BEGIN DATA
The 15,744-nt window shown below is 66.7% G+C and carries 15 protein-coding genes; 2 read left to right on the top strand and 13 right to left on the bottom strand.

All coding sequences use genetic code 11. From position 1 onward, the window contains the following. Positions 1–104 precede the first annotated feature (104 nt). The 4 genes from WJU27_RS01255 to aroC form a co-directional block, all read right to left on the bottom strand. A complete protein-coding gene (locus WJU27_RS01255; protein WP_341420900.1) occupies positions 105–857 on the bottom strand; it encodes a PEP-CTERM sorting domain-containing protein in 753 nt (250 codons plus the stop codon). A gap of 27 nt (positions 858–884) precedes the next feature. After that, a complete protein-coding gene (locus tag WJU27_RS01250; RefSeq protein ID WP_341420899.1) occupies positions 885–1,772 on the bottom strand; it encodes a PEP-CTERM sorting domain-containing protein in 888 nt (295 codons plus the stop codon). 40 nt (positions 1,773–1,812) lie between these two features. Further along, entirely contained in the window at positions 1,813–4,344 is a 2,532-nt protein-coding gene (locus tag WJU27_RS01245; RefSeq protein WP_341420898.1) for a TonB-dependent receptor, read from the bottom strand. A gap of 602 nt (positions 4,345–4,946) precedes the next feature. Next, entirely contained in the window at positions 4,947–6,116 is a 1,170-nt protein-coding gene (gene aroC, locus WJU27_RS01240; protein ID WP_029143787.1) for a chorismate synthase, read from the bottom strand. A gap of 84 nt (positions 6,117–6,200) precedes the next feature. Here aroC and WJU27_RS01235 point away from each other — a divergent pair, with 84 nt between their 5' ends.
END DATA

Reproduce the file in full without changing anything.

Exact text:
The 15,744-nt window shown below is 66.7% G+C and carries 15 protein-coding genes; 2 read left to right on the top strand and 13 right to left on the bottom strand.

All coding sequences use genetic code 11. From position 1 onward, the window contains the following. Positions 1–104 precede the first annotated feature (104 nt). The 4 genes from WJU27_RS01255 to aroC form a co-directional block, all read right to left on the bottom strand. A complete protein-coding gene (locus WJU27_RS01255; protein WP_341420900.1) occupies positions 105–857 on the bottom strand; it encodes a PEP-CTERM sorting domain-containing protein in 753 nt (250 codons plus the stop codon). A gap of 27 nt (positions 858–884) precedes the next feature. After that, a complete protein-coding gene (locus tag WJU27_RS01250; RefSeq protein ID WP_341420899.1) occupies positions 885–1,772 on the bottom strand; it encodes a PEP-CTERM sorting domain-containing protein in 888 nt (295 codons plus the stop codon). 40 nt (positions 1,773–1,812) lie between these two features. Further along, entirely contained in the window at positions 1,813–4,344 is a 2,532-nt protein-coding gene (locus tag WJU27_RS01245; RefSeq protein WP_341420898.1) for a TonB-dependent receptor, read from the bottom strand. A gap of 602 nt (positions 4,345–4,946) precedes the next feature. Next, entirely contained in the window at positions 4,947–6,116 is a 1,170-nt protein-coding gene (gene aroC, locus WJU27_RS01240; protein ID WP_029143787.1) for a chorismate synthase, read from the bottom strand. A gap of 84 nt (positions 6,117–6,200) precedes the next feature. Here aroC and WJU27_RS01235 point away from each other — a divergent pair, with 84 nt between their 5' ends.